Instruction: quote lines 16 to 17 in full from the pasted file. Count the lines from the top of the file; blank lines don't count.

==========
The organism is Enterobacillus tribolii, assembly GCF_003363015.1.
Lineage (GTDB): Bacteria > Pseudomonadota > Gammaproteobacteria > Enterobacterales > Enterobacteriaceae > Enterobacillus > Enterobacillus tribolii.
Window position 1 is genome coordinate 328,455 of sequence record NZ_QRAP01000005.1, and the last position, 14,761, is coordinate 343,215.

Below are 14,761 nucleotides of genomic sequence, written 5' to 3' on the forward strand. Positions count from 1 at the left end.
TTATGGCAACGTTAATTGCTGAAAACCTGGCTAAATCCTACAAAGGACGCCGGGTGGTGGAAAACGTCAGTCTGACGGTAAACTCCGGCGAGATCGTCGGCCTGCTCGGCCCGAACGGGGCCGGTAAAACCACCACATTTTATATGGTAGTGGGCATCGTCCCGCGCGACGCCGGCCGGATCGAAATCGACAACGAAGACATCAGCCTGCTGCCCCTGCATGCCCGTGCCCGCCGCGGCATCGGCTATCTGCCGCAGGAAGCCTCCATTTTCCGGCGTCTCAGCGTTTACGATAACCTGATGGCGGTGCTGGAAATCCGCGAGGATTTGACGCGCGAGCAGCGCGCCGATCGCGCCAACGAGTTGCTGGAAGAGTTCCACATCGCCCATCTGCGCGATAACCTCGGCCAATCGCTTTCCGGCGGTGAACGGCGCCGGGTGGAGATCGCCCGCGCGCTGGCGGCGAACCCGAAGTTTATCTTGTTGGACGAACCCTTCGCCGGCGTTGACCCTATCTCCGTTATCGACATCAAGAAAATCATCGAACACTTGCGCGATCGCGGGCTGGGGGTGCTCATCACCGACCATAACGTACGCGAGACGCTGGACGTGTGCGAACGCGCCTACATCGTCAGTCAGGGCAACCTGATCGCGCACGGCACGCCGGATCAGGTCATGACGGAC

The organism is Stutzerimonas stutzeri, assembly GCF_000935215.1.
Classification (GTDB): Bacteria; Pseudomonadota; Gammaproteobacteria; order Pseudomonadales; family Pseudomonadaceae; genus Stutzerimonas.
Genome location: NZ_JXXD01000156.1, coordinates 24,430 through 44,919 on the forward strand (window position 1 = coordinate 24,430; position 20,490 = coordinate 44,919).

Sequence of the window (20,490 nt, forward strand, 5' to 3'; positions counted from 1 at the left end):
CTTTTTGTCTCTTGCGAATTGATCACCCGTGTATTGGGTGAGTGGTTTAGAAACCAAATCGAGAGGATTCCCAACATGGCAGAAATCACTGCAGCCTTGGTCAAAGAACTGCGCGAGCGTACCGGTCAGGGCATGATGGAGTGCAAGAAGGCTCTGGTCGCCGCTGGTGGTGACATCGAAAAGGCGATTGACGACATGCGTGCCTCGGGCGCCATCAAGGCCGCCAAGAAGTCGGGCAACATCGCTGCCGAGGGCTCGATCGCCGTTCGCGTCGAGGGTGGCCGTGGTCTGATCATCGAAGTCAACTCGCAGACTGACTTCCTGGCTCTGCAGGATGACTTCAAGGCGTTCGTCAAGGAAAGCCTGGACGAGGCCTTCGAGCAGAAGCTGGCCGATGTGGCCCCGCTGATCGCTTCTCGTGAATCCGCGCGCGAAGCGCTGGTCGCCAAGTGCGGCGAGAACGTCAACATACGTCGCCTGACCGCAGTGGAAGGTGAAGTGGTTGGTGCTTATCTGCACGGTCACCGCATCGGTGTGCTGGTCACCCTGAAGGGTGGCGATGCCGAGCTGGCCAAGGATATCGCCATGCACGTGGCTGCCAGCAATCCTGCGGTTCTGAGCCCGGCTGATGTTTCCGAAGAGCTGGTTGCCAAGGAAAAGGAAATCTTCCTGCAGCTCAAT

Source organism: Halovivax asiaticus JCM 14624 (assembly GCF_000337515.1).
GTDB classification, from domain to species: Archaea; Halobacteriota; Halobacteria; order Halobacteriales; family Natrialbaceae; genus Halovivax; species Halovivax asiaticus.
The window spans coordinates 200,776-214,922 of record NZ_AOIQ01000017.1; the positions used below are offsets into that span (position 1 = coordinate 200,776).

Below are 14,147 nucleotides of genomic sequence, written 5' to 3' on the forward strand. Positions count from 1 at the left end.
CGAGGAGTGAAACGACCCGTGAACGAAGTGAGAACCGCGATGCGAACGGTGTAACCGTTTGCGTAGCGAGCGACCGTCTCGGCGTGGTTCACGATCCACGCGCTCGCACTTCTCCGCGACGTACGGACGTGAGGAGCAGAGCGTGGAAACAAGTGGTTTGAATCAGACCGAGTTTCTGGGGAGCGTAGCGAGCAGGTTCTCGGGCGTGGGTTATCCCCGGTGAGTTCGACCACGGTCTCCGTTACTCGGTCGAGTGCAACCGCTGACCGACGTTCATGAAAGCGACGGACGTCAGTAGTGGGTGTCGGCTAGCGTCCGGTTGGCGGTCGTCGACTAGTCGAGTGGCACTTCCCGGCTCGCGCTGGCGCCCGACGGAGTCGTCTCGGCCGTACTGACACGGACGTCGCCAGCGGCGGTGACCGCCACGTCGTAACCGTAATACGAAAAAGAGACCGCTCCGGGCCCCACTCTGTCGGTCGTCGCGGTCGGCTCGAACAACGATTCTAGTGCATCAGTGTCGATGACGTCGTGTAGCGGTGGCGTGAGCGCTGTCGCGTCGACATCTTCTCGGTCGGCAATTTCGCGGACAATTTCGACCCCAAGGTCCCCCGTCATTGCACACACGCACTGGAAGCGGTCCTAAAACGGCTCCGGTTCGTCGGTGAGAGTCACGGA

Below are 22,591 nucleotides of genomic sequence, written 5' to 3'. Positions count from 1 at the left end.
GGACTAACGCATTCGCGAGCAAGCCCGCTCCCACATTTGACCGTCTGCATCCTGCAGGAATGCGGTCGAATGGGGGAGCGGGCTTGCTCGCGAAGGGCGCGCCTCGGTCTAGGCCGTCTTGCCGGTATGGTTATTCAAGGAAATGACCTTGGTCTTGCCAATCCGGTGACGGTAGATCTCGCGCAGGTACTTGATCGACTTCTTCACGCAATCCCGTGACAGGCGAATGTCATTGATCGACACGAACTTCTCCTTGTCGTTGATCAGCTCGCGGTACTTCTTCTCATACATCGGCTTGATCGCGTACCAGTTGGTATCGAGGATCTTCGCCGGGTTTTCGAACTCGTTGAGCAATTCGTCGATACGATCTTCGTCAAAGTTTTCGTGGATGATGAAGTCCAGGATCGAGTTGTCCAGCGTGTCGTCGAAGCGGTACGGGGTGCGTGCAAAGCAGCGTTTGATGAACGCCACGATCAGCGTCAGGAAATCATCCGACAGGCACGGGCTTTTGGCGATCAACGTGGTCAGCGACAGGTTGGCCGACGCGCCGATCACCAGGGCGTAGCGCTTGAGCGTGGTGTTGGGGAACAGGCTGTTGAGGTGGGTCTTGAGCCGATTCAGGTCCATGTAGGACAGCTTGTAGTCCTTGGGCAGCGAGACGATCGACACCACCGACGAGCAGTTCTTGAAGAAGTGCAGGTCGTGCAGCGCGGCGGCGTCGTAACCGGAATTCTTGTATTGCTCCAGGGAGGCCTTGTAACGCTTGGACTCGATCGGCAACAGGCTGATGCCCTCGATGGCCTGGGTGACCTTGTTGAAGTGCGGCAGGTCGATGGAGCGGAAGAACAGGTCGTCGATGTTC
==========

Below are 22,591 nucleotides of genomic sequence, written 5' to 3'. Positions count from 1 at the left end.
GGACTAACGCATTCGCGAGCAAGCCCGCTCCCACATTTGACCGTCTGCATCCTGCAGGAATGCGGTCGAATGGGGGAGCGGGCTTGCTCGCGAAGGGCGCGCCTCGGTCTAGGCCGTCTTGCCGGTATGGTTATTCAAGGAAATGACCTTGGTCTTGCCAATCCGGTGACGGTAGATCTCGCGCAGGTACTTGATCGACTTCTTCACGCAATCCCGTGACAGGCGAATGTCATTGATCGACACGAACTTCTCCTTGTCGTTGATCAGCTCGCGGTACTTCTTCTCATACATCGGCTTGATCGCGTACCAGTTGGTATCGAGGATCTTCGCCGGGTTTTCGAACTCGTTGAGCAATTCGTCGATACGATCTTCGTCAAAGTTTTCGTGGATGATGAAGTCCAGGATCGAGTTGTCCAGCGTGTCGTCGAAGCGGTACGGGGTGCGTGCAAAGCAGCGTTTGATGAACGCCACGATCAGCGTCAGGAAATCATCCGACAGGCACGGGCTTTTGGCGATCAACGTGGTCAGCGACAGGTTGGCCGACGCGCCGATCACCAGGGCGTAGCGCTTGAGCGTGGTGTTGGGGAACAGGCTGTTGAGGTGGGTCTTGAGCCGATTCAGGTCCATGTAGGACAGCTTGTAGTCCTTGGGCAGCGAGACGATCGACACCACCGACGAGCAGTTCTTGAAGAAGTGCAGGTCGTGCAGCGCGGCGGCGTCGTAACCGGAATTCTTGTATTGCTCCAGGGAGGCCTTGTAACGCTTGGACTCGATCGGCAACAGGCTGATGCCCTCGATGGCCTGGGTGACCTTGTTGAAGTGCGGCAGGTCGATGGAGCGGAAGAACAGGTCGTCGATGTTC